(Homesteading.news) Many people agree that weeds can cause a large amount of damage in their garden. For example, invasive weeds like Johnson grass and cogongrass expand rapidly and choke other low-growing flora.
Parasitical weeds that depend upon a host for sustenance, such as dodders and witchweed, are even more destructive. Then, of course, there are the noxious weeds, such as poison ivy and poison sumac, which contribute to little except worry amongst parents with small children. These are plants that deserve to be called “weeds.”
Many plants that are called weeds, however, are not so deserving. A few of them, such as lamb’s quarter, contain strong, penetrating roots that bring beneficial nitrogen and trace minerals from the subsoil to the surface. Others, like those listed below, contain considerable medicinal benefits — far more so, in fact, than any pharmaceutical drugs.
Think twice before you decide to throw away the latest dandelion growing in your garden. These yellow-headed plants are one of nature’s greatest sources of beta-carotene (from which the essential antioxidant, vitamin A, is made), and are also rich in protein, minerals, vitamins and essential fatty acids. Every part of the dandelion plant — from root to flower — is edible, and long-term consumption of them has been linked to improved cardiovascular and liver function, digestive benefits (including treatment for constipation) and, due to their diuretic properties, cleansing of the kidneys.
Anyone who’s been stung by the hairs of the nettle plant can easily understand why they’ve developed a reputation as an undesirable weed. In reality, though, the nettle plant is a powerhouse of nutrition. Its roots and leaves are rich in iron, calcium, and vitamins A and K, and it has been used to treat intestinal weakness, malnutrition, diarrhea and countless skin conditions for centuries in Europe. Moreover, 1 tablespoon of fresh nettle juice taken a couple of times a day has been shown to eliminate uric acid, a byproduct of protein digestion that accumulates in the tissues and joints, leading to painful inflammatory conditions like gout.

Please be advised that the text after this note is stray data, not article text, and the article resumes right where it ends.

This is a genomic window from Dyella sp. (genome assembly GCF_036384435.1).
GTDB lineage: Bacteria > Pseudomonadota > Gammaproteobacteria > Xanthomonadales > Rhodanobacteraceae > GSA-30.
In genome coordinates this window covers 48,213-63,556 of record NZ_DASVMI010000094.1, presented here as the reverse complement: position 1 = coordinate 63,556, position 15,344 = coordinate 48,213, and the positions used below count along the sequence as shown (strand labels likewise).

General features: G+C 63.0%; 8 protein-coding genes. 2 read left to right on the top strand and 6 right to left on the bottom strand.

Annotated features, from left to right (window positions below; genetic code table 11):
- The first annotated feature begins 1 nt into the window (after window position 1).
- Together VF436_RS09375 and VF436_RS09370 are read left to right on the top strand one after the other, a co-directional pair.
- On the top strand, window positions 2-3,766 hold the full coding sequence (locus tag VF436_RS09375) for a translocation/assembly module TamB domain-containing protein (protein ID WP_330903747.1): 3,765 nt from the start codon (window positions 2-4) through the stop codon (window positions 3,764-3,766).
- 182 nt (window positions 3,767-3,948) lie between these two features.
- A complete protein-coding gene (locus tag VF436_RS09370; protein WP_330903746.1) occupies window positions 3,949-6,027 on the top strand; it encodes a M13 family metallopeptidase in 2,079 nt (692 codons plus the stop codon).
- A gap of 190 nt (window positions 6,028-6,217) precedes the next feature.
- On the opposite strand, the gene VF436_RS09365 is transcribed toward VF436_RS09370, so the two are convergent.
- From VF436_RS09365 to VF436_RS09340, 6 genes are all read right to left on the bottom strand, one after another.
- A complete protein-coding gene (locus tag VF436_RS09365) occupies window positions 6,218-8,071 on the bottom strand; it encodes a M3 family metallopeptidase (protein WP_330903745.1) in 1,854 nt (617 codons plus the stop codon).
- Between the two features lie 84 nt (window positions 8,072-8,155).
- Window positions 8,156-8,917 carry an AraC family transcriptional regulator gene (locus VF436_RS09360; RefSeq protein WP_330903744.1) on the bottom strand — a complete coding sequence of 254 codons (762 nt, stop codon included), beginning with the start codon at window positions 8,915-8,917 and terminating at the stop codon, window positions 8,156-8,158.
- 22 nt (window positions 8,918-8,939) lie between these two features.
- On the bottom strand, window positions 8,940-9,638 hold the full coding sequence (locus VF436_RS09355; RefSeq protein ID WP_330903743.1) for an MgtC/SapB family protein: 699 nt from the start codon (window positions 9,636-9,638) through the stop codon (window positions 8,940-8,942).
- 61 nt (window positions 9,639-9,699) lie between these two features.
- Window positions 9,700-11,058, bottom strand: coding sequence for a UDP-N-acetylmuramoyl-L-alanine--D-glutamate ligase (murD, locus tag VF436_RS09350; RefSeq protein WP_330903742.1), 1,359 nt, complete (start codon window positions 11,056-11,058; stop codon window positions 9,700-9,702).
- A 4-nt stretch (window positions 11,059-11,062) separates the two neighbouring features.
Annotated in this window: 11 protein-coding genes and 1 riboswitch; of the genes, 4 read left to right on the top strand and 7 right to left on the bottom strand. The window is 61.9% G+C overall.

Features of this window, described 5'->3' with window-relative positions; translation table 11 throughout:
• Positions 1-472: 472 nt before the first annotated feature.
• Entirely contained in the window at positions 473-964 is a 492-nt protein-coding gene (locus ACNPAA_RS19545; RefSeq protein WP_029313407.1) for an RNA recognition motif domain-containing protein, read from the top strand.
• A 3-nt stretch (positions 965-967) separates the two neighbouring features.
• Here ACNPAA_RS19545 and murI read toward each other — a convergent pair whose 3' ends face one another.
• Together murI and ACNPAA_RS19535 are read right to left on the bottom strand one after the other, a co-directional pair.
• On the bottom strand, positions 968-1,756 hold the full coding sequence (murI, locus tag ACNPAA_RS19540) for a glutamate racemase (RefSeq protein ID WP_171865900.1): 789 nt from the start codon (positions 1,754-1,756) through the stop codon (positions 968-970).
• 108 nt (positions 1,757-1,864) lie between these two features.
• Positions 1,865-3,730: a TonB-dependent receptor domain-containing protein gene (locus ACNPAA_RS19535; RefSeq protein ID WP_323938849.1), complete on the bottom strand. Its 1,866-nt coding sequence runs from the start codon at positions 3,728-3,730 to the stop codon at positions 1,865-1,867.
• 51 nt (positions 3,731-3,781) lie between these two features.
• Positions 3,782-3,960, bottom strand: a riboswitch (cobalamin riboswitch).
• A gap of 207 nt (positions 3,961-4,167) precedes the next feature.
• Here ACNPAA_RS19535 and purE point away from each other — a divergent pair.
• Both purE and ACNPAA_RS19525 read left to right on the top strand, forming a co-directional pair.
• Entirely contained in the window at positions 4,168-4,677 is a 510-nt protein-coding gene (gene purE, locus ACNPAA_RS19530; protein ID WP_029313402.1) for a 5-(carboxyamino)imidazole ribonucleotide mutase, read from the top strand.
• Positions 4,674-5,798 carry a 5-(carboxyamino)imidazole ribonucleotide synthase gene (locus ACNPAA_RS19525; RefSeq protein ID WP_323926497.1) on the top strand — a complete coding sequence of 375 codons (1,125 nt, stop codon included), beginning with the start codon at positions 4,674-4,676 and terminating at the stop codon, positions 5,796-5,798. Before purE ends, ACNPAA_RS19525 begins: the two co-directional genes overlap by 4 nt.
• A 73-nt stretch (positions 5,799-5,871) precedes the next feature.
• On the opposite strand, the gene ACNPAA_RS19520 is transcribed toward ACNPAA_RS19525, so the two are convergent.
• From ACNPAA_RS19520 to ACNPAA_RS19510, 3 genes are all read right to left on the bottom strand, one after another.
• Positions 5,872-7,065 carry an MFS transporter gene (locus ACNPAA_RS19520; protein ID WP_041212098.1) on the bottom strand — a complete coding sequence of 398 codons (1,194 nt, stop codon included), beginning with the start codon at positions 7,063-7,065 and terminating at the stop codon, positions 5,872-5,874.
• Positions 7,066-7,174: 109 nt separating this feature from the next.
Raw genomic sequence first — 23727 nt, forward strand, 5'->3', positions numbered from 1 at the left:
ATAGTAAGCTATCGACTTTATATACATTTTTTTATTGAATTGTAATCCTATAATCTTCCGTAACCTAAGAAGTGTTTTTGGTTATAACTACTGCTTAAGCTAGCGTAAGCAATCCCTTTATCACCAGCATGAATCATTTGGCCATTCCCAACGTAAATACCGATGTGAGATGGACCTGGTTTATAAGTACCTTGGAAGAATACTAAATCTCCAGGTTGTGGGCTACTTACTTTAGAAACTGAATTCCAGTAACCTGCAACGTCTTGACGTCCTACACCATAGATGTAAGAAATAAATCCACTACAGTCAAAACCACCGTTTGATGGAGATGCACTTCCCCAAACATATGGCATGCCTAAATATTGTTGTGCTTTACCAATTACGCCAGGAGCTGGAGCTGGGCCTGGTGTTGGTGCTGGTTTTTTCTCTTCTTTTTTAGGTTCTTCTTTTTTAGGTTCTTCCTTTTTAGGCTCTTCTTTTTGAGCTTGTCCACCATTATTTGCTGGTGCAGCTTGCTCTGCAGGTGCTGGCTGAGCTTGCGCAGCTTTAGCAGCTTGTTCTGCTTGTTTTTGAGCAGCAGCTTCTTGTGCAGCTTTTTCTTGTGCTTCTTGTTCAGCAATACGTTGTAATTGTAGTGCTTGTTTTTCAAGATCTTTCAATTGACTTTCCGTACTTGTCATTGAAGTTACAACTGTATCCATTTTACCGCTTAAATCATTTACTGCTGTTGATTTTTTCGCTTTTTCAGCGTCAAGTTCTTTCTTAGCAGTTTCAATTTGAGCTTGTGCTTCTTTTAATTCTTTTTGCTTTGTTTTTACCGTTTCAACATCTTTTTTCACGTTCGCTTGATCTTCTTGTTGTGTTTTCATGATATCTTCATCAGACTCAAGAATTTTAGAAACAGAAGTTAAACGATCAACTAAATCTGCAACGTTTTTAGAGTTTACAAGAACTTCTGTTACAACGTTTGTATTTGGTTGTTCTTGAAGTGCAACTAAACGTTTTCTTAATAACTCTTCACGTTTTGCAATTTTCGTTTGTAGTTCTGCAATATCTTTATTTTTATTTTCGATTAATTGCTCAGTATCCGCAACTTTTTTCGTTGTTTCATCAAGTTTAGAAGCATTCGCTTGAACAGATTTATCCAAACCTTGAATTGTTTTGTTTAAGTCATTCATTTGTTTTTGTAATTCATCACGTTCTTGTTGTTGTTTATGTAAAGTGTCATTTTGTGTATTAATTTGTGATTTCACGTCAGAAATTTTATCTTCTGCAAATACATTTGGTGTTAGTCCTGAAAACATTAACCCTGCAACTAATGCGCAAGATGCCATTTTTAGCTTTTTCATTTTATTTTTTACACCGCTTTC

The burdock — yes, that irritating plant that constantly attaches its hooked burrs to our clothing to spread its seed — is another weed with a heart of gold. In fact, burdock (including all its subspecies) is packed with phytochemicals that contain antibacterial, anti-inflammatory and antioxidant properties. Consequently, burdock is good at treating skin conditions (especially acne, eczema and psoriasis), cardiovascular issues, and degenerative diseases like arthritis and cancer. Like dandelion, burdock also aids digestion by stimulating digestive secretions.
Though the West commonly regards amaranth as a pest, other countries acknowledge it as a vital grain and leaf vegetable. Like quinoa and buckwheat, amaranth grains are gluten-free, a complete protein and also a fantastic source of fiber, iron, fatty acids and numerous trace minerals. Regular consumption of them has been shown to reduce cholesterol levels and blood pressure, boost the immune system and treat a host of serious diseases (including cancer). Amaranth leaves, which are often boiled or steamed, are 90 percent digestible when cooked and contain similar health benefits to other leafy green plants such as kale, spinach and broccoli.
Purslane, also called pigweed, is another medicinal weed that is a popular source of nutrition in the Third World, mostly because it thrives in poor soil. According to researchers at the University of Texas at San Antonio, purslane leaves (which can be eaten as a cooked vegetable) contain more omega-3 fatty acids than any other edible plant, making them good for improving brain and cardiovascular function. The researchers also discovered that purslane contains between 10 and 20 times more of the cancer-inhibiting antioxidant, melatonin, than any other fruit or vegetable tested! (Natural News).